Trouble with the cops didn't stop there. Eventually Johnson got caught firing up the still and did 11 months of time. Once out of the slammer, Johnson returned to racing which paved the way for his NASCAR career.
Winning over 50 races in his lifetimes, he was inducted into the NASCAR Hall of Fame in 2010. He was even pardoned by President Ronald Regan for his moonshining conviction
Unlike other bootleggers and moonshiners, Johnson managed to turn his product into a thriving business which you've probably heard of, Midnight Moon. Using the same recipe as his daddy, the family legacy continues to live on today.
4. Al Capone
If there were one bootlegger that has been romanticized above the rest thanks to Hollywood, it's Al Capone. For those that know him as "Scarface" he earned the nickname after getting his face slashed in a bar for making a lewd comment about some guy's sister. Known mostly for his acts as an American gangster, he lead the Chicago Outfit during Prohibition. Coming from a poor Italian immigrant family growing up in the slums of Brooklyn, Capone had a rough start from the get-go.
By the age of 14, he was kicked out of Catholic school for hitting back a teacher who had struck him for misbehaving. After that he never returned. With no school to hold him, he began running errands for Johnny Torrio who became his mob mentor and parner. After a hit on Torrio's life, Torrio left for Italy and Capone became the new boss in town.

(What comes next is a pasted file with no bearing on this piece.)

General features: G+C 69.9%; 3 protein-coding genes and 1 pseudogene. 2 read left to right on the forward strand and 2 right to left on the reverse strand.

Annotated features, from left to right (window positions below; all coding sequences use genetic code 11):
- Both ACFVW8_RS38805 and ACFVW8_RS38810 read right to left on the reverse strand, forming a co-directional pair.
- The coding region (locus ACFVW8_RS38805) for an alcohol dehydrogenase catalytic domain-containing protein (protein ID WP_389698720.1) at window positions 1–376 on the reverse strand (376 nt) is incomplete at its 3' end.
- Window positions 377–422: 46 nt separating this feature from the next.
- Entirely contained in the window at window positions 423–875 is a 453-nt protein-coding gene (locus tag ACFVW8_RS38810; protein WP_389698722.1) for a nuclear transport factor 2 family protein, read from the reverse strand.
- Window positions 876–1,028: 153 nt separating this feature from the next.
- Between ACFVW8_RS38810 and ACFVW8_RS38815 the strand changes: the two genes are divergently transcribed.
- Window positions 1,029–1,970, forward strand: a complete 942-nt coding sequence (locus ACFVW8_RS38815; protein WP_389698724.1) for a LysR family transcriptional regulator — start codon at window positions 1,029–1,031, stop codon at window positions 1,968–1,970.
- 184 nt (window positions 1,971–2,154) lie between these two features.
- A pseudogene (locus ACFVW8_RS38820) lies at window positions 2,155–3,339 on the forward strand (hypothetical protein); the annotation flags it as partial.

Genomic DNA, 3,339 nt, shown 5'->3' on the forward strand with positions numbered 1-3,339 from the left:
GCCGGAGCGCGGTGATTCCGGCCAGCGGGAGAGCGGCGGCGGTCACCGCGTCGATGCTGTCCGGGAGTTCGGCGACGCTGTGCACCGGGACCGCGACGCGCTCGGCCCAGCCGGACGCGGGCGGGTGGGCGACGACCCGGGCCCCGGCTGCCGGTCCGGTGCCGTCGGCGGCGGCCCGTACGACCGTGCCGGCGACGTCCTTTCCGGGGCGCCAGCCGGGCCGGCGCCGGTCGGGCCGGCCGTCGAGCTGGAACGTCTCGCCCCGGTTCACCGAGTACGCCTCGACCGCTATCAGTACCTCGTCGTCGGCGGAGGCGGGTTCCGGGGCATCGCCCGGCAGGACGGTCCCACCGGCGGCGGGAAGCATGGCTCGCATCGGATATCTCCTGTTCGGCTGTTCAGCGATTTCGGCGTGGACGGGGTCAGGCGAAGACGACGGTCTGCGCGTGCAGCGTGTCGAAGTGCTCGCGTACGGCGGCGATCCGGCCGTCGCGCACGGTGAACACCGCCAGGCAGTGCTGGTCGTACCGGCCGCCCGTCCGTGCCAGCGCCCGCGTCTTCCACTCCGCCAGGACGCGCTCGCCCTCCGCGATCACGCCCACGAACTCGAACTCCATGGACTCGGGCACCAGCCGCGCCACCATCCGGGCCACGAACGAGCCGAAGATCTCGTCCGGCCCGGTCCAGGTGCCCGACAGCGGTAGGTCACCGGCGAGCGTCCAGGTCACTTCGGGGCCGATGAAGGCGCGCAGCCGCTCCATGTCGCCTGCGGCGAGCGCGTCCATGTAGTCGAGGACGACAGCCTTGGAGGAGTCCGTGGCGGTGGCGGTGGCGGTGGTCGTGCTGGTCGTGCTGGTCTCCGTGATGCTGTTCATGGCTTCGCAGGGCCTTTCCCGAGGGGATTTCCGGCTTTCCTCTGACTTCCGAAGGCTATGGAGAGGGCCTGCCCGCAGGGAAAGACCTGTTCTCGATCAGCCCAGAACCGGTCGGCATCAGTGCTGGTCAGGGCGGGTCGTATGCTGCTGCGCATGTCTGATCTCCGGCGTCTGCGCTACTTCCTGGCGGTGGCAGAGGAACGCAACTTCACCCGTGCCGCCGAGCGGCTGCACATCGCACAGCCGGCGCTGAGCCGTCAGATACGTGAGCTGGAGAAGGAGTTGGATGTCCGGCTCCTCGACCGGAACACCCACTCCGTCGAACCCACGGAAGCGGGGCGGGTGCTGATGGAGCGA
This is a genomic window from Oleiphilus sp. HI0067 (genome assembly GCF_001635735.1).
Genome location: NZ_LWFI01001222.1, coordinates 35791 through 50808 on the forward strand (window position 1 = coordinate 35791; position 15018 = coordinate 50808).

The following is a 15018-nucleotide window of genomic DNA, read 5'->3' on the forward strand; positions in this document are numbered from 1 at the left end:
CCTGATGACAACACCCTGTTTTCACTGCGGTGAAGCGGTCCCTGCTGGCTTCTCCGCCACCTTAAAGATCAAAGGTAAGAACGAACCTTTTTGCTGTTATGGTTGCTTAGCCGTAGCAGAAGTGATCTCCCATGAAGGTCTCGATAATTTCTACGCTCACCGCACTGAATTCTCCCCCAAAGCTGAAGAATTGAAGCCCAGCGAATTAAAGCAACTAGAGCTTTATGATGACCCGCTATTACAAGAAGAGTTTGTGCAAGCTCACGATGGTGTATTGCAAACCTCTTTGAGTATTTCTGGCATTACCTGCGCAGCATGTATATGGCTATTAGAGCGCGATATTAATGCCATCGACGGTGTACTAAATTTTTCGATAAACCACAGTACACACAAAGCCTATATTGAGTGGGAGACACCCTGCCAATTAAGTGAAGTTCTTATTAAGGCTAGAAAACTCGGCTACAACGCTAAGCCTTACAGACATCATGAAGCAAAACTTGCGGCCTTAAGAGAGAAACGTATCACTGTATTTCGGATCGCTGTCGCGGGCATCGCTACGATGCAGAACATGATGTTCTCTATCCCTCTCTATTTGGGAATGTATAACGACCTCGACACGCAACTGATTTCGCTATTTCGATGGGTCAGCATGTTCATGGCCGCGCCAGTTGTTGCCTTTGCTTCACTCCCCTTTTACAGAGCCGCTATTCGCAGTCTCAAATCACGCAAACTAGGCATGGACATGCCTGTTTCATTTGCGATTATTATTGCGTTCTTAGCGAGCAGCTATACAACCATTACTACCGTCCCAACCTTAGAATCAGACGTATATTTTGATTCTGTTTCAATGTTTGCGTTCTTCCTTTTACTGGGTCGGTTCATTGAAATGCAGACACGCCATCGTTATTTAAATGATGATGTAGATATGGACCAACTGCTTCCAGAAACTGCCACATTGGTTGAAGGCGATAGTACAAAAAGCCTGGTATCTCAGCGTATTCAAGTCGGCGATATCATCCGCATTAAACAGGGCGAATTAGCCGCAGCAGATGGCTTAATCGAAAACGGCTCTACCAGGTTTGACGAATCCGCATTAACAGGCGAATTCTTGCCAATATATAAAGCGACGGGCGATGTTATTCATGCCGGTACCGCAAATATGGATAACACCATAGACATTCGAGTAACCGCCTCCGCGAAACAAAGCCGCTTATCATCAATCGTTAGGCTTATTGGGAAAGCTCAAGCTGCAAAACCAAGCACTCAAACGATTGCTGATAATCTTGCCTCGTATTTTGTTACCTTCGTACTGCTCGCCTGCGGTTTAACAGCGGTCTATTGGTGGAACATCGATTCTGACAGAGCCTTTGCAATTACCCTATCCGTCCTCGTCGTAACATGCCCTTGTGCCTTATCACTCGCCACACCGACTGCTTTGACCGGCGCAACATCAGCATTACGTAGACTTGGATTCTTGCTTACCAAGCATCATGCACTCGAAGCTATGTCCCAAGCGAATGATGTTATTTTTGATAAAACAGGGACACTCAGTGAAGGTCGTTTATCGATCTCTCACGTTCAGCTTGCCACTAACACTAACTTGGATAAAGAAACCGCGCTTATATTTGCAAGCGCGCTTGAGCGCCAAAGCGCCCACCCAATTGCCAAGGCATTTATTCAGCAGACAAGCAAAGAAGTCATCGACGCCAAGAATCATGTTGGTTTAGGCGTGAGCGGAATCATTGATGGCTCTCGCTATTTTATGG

For Capone, violence and popularity as a boss went hand in hand. He lived a lavish lifestyle that was funded by bootlegging, prostitution, and gambling. The press was captivated by him, and he was at a time portrayed as being somewhat of a martyr of the people against Prohibition. His organized crime operation dominated the Chicago bootlegging scene. In order to keep him at that top, acts of violence and murder became common business practices.
Not everyone respected the hold he had on Chicago. According to History, rival "Bugs" Moran tried to kill both Torrio and Capone to get in on the Chicago bootlegging action. He even made an assassination attempt on Capone's best hit man, "Machine Gun" Jack McGurn. That's when Capone and McGurn sent in gunmen to kill Moran.
They massacred seven of his men, but as Moran caught word he was able to flee. The event became known as the "St. Valentine's Day Massacre". After the event Capone was blamed by the media for the murders despite being in Florida at the time, and he became known as Public Enemy Number One.